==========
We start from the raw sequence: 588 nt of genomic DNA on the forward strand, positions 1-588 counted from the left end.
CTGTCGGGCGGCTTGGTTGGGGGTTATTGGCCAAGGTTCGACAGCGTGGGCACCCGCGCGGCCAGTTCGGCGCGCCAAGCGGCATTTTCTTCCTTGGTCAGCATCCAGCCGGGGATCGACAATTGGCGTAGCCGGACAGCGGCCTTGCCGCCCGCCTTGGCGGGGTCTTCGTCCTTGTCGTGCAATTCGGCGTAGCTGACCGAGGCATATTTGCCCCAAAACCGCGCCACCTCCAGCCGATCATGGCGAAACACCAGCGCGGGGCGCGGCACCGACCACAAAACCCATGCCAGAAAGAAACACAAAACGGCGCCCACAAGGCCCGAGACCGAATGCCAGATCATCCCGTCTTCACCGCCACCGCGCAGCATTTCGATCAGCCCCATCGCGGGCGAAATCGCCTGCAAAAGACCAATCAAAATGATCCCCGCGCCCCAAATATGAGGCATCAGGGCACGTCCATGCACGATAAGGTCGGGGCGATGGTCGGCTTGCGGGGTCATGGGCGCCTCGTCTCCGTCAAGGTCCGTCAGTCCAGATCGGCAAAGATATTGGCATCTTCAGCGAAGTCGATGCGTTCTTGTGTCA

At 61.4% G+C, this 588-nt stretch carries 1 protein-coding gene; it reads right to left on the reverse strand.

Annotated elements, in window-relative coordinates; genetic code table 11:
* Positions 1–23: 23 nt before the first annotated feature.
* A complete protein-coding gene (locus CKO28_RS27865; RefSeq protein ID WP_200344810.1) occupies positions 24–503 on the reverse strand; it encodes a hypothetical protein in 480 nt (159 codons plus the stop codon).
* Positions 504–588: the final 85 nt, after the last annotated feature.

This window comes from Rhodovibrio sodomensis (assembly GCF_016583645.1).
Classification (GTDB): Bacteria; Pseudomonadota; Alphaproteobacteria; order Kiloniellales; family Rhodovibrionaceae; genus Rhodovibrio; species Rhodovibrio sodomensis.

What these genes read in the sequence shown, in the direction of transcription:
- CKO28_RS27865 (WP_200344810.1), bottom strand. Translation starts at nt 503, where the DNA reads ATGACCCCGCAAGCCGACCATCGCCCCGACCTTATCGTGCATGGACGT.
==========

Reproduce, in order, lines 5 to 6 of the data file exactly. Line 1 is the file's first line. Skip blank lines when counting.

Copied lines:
* Positions 1–23: 23 nt before the first annotated feature.
* A complete protein-coding gene (locus CKO28_RS27865; RefSeq protein ID WP_200344810.1) occupies positions 24–503 on the reverse strand; it encodes a hypothetical protein in 480 nt (159 codons plus the stop codon).